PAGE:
Whereas the prince of Tyre was Adam expelled (metaphorically) from Eden, the king of Babylon is the morning star cast down (metaphorically) from heaven. Hardly a “poetic failure”. The Septuagint translated “Day Star, son of Dawn” as “Eosphoros, who makes the morning rise”, which became in the Latin Vulgate “Lucifer, you who made the morning rise”. There we have the beginnings of a Satan mythology.

  • 1. See L.C. Allen, Ezekiel 20–48 (WBC 29, 1990), 90-91.

Comments

Thank you for this. This came up in my Sunday School several weeks ago, and it’s a good indicator of how, once we have an idea of what the text “should” say, then we see it.

I mean, these two texts form the overwhelming bulk of what people “know” about Satan. Because they “know” that Satan was an angel who wanted to rival God, then these passages must be about him. But all that information comes from these passages. Is there anything else in the Bible that says Satan was an angelic being or that he wanted God’s throne?

Ironically, Phil, it may be that the argument about the kings of Babylon and Tyre works better in the New Testament context. On the one hand, Satan offers Jesus the sort of sovereignty over the nations that the king of Babylon (or Caesar) aspired to. On the other, I think that in 2 Thessalonians 2 and Revelation in particular we have the idea that the oriental divine ruler is inspired by Satan.

Have you collected your thoughts on Satan in a central post? I would love to better understand how you view Satan in the larger narrative approach.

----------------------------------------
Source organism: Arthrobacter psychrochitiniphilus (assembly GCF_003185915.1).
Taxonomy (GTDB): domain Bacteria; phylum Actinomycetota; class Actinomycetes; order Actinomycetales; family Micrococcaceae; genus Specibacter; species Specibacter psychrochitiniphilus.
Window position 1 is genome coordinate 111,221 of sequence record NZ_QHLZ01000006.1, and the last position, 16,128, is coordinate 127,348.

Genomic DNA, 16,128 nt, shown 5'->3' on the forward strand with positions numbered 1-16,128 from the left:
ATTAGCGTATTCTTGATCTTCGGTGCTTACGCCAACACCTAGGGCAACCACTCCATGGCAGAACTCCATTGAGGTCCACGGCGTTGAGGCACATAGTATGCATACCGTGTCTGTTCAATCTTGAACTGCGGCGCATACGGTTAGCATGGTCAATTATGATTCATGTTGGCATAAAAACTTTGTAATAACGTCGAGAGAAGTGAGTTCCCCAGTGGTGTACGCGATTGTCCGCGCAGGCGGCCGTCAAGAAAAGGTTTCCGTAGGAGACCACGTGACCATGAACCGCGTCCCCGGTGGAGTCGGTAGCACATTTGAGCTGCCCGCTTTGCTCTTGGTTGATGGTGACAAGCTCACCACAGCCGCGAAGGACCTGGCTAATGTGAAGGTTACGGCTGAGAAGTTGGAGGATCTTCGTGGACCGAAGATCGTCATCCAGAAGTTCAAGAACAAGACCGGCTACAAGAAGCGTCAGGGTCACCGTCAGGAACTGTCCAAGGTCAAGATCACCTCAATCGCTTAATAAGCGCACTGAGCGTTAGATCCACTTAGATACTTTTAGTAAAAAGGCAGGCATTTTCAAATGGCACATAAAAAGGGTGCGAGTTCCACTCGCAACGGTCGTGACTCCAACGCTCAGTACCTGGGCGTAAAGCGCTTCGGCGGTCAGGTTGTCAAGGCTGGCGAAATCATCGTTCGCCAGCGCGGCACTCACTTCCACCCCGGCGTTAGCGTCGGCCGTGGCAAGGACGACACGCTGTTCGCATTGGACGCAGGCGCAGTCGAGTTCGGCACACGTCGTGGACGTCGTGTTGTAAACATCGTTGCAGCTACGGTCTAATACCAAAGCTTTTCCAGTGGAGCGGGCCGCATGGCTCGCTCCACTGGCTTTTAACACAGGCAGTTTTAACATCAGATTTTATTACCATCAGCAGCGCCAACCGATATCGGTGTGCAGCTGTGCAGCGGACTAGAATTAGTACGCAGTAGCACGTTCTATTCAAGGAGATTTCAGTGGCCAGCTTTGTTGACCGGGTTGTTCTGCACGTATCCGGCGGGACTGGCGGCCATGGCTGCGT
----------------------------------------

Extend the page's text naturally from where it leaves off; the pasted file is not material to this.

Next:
Here you go. Best I can do.

King of Tyre/Lucifer is refering to morning star/ the masonic occult.. They are human as i or you… They call upon satan and then go to war with you.. They use witch craft, voodoo, dolls, tarot cards etc.. They actually commit the act to someone (evil vile acts) and sacrifice to do so in the spiritual realm to make it real ..They then start turning away from there sins during the 10 days of awww.. They use those in battle that are of Jesus and has him/her cast out demons.. Cause remember who Jesus sets free is free indeed. They have set individual times to be set free.. They pick there main sin that they want to keep. Anyways.. I grew up with family and am experiencing it now..

There may be (in my opinion probably is) a little more to the Ezekiel and Isaiah prophecies than is being proposed. The linking of the Prince of Tyre with Eden, the guardian cherub, and the expulsion of from Eden seems somewhat remarkable in itself, as a unique association of scripture with the Eden story.

In the NT we have two passages which seem to have echoes of Isaiah and Ezekiel.

In Luke 10, there is “I saw Satan fall like lightning from heaven”. The echo of Isaiah 14:12 is unique and striking: “How you are fallen from heaven, O shining one, son of the dawn (in other words, morning star)!”.